Sunday July 2nd, 2000
David Coulthard revived his challenge for the drivers' world championship with a masterful victory in Sunday's French Grand Prix. But the Scot then overshadowed his achievement by accusing rival Michael Schumacher of unsporting and dangerous driving after an acrimonious race.
He fought hard with the German and eventually found a way past him. However, Coulthard was so angry at one stage of the race, when Schumacher almost forced him off the track to block a passing move on lap 34, that he shook his fist and raised a single finger in a rude gesture seen by millions of television viewers.
He apologised afterwards, but also launched a scathing verbal attack on Schumacher.
"I won the race and I am delighted about that, but I just don't think Michael is very sporting in the way he drives on the track," said Coulthard.
"I know some people will say that is just sour grapes or whatever and that's what you have to do to win these days, but there is a set of rules and trying to drive people off the circuit is not within those rules...
"As to my gesture, I know it was not a sporting thing for me to do and I apologise for that, but it was a tough weekend for me. I know it was not in keeping with our sport.
"As you can understand, my emotions were running high and I knew that to be in a position to win the championship I had to win here today. I had a clean run at Michael on the outside and equally I felt he drove me wide.
"You could say he had the right to do that because he had the track position, but I think it was a deliberate gesture in trying to run someone wide like that and I was very angry."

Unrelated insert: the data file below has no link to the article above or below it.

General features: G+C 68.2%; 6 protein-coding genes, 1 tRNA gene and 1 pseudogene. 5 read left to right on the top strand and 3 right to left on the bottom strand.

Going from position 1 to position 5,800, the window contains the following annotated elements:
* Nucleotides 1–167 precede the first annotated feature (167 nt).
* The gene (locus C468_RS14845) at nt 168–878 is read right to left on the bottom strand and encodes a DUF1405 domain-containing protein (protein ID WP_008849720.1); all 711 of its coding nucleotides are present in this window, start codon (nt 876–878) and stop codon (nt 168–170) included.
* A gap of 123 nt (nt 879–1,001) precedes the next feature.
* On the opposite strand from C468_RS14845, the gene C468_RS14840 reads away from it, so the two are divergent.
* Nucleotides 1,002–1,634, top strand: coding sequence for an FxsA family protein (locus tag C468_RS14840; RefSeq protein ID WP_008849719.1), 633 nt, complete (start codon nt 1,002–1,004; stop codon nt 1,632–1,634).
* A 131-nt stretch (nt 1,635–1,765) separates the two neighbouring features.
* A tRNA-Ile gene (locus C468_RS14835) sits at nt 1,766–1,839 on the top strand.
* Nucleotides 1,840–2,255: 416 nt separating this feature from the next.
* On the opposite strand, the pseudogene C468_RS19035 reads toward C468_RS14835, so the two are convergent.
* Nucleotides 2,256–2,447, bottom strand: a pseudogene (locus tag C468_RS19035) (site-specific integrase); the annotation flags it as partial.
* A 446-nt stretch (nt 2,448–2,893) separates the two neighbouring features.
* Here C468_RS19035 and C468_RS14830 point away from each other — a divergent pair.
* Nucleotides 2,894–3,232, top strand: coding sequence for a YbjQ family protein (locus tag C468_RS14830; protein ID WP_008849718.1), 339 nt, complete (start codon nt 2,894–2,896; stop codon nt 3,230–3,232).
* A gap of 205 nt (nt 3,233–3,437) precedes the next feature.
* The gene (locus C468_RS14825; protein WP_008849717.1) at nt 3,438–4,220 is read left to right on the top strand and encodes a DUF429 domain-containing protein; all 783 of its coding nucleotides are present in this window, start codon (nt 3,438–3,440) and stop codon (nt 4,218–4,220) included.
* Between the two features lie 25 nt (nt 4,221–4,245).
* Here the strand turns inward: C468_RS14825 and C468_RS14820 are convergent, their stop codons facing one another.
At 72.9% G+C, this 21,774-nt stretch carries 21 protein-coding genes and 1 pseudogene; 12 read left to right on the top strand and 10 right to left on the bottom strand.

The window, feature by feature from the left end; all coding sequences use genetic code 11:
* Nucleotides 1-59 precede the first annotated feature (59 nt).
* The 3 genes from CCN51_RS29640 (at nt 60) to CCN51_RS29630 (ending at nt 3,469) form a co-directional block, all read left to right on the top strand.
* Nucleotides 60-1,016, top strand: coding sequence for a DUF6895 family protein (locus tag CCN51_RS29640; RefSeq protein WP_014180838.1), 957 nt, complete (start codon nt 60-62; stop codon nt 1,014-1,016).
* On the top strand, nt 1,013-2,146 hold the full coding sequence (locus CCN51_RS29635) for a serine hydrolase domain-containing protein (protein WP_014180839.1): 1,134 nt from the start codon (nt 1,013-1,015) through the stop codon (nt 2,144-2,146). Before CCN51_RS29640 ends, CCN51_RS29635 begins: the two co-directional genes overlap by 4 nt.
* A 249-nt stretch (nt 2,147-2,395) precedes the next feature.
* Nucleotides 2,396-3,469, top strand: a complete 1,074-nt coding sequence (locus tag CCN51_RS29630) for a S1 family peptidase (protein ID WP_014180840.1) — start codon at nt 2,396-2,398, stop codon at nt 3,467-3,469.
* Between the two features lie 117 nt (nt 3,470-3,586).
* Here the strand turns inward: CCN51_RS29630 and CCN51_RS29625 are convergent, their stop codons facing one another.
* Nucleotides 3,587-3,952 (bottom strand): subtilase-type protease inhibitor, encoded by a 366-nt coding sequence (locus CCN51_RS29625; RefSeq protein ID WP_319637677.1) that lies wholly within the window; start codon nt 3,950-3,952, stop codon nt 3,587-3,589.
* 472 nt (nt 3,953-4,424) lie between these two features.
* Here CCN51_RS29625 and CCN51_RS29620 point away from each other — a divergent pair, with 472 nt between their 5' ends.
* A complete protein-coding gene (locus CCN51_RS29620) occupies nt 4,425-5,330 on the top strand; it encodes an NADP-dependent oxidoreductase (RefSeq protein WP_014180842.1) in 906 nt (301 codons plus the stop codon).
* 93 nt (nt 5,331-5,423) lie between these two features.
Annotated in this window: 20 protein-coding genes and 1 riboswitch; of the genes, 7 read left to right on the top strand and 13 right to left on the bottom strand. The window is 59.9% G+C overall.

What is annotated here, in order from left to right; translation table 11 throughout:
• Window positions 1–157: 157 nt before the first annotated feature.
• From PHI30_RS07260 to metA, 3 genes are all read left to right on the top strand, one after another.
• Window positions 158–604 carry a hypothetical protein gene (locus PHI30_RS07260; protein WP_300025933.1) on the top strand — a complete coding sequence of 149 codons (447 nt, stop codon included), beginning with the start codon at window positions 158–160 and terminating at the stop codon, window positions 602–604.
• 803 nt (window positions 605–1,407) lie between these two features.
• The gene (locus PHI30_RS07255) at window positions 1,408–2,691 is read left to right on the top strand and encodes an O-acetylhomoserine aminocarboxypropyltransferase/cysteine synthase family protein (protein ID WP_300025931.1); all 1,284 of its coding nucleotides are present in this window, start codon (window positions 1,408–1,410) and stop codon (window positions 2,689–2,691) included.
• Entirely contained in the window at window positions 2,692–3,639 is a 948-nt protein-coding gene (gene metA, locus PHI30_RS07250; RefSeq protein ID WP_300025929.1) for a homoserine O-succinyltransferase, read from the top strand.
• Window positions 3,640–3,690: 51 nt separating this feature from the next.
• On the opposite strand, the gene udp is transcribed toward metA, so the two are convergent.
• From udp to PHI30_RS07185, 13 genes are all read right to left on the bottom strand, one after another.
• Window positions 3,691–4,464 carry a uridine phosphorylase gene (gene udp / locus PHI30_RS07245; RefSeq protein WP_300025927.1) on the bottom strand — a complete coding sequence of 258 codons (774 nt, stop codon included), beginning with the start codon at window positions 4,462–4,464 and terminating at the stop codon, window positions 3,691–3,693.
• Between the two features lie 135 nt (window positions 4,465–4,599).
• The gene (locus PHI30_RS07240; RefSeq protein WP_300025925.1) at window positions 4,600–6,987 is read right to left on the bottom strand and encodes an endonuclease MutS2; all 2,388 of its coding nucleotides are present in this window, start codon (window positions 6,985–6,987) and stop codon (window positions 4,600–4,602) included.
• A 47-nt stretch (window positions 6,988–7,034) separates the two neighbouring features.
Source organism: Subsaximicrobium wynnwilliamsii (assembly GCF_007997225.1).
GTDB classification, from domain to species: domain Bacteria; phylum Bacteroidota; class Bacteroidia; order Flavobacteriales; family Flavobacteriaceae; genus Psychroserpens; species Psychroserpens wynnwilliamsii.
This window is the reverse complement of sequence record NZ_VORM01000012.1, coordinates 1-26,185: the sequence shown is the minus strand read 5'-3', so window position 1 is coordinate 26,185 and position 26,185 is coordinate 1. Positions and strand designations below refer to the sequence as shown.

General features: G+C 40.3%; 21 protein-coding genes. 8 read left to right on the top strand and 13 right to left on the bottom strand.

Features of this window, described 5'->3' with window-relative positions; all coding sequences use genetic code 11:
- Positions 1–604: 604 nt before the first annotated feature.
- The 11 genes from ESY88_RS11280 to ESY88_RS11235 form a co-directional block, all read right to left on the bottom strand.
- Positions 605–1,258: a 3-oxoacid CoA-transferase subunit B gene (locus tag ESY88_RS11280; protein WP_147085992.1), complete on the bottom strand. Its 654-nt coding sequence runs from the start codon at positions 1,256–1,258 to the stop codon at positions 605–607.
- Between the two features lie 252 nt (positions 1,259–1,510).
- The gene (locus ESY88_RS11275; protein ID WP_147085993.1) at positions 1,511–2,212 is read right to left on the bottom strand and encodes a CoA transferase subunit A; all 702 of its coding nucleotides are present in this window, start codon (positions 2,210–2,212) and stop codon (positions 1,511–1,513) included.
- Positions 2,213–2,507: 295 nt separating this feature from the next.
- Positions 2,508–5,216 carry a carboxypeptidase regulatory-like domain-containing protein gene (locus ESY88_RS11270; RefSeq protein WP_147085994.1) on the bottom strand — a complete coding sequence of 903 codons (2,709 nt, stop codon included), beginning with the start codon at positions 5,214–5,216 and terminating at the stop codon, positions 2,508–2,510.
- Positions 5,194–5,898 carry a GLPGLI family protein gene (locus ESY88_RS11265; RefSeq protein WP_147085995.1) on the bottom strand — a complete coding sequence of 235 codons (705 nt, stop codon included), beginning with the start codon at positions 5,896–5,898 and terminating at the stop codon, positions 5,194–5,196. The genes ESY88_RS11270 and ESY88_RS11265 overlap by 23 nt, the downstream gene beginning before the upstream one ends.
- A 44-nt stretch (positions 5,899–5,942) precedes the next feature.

Coulthard's on-track relationship with Schumacher has been strained for several years following similar incidents in Argentina in 1998 and at the Belgian Grand Prix in the same season, plus another which upset Schumacher at Imola this year.
"We discussed it all after Imola," said Coulthard. "It was put to us all that you could permit one change of direction on the track, so what happened at the start of this race was within the rules. But I think we need to go further and ask if that one change of direction is okay if the car behind you has to take avoiding action. Is that fair?"
Schumacher himslef said later that he did not see Coulthard's hand or finger signals and also dismissed Coulthard's accusations altogether. He said: "In Japan last year, he pushed me too wide, but I didn't complain about that. It was a good fight today. I believe that is racing and if I am in front I can choose the line. He tried to overtake me and, naturally, I tried to make it difficult for him. To be fair, he was never really ahead of me."
The row overshadowed a race which Schumacher leading from pole for the opening 24 laps before going into the pits. After his first stop, the German regained the lead from Coulthard who pit-stopped on lap 25, but finally allowed the Scot to force his way past him on lap 40. Coulthard then led comfortably all the way to the chequered flag while Schumacher retired, his Ferrari suffering an engine failure, after 59 of the 72 laps.
"Of course, I am disappointed," Schumacher said. "But there is nothing you can do about it..."